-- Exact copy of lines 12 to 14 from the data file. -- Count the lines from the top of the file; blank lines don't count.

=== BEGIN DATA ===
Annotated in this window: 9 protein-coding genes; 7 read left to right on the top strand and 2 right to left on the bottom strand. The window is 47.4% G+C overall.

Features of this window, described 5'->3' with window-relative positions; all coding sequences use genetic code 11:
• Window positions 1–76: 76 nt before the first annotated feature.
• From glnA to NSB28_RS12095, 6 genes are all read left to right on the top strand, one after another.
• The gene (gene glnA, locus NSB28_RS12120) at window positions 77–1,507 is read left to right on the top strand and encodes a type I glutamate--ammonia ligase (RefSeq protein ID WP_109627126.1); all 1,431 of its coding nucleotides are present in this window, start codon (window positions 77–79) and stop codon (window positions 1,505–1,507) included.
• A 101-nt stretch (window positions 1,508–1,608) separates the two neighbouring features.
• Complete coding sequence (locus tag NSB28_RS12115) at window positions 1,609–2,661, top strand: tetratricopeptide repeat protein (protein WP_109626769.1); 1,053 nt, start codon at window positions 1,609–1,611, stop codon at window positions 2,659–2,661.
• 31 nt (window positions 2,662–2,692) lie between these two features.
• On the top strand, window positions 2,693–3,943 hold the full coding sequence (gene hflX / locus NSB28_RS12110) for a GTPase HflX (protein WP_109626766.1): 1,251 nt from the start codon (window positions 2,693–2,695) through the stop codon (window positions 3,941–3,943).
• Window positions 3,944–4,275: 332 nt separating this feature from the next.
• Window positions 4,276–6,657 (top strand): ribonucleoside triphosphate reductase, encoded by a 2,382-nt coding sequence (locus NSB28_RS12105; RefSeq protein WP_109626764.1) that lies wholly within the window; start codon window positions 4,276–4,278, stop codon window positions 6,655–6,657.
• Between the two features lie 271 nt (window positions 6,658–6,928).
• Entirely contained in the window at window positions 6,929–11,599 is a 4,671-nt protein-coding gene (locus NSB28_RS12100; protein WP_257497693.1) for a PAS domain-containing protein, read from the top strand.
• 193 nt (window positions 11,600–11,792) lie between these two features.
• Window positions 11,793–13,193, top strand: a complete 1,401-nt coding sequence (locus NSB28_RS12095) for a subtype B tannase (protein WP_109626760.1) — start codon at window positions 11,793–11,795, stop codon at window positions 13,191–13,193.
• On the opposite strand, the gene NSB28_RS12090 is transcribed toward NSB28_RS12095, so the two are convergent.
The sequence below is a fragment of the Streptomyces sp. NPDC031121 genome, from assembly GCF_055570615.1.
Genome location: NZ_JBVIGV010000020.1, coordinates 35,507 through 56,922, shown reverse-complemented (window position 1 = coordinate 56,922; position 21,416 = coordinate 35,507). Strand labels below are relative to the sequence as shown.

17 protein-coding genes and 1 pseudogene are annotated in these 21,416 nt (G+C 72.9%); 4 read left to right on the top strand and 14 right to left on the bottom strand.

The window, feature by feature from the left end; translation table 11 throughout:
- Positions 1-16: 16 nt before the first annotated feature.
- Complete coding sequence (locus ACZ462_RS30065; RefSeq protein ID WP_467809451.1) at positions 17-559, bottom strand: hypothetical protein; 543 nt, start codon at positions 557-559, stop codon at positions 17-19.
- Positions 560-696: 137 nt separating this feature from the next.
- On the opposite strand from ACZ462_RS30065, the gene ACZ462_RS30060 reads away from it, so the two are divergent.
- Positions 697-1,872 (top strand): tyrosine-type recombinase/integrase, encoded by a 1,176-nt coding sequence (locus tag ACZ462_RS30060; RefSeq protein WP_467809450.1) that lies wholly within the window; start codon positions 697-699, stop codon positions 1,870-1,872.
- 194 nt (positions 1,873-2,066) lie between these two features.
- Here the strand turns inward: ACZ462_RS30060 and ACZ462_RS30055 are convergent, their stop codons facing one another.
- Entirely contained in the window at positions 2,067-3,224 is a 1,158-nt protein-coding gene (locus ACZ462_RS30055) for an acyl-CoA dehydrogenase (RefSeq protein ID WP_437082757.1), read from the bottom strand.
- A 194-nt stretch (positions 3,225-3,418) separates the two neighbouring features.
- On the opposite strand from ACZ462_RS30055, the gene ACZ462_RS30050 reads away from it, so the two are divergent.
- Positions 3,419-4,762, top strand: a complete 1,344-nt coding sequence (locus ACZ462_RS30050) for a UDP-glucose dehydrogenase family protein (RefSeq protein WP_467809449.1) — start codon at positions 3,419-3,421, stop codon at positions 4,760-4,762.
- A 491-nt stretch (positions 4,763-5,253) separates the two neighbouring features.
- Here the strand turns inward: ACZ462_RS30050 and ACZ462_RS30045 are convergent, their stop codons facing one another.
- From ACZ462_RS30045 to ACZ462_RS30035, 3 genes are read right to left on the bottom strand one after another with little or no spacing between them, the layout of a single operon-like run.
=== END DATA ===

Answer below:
• Between the two features lie 271 nt (window positions 6,658–6,928).
• Entirely contained in the window at window positions 6,929–11,599 is a 4,671-nt protein-coding gene (locus NSB28_RS12100; protein WP_257497693.1) for a PAS domain-containing protein, read from the top strand.
• 193 nt (window positions 11,600–11,792) lie between these two features.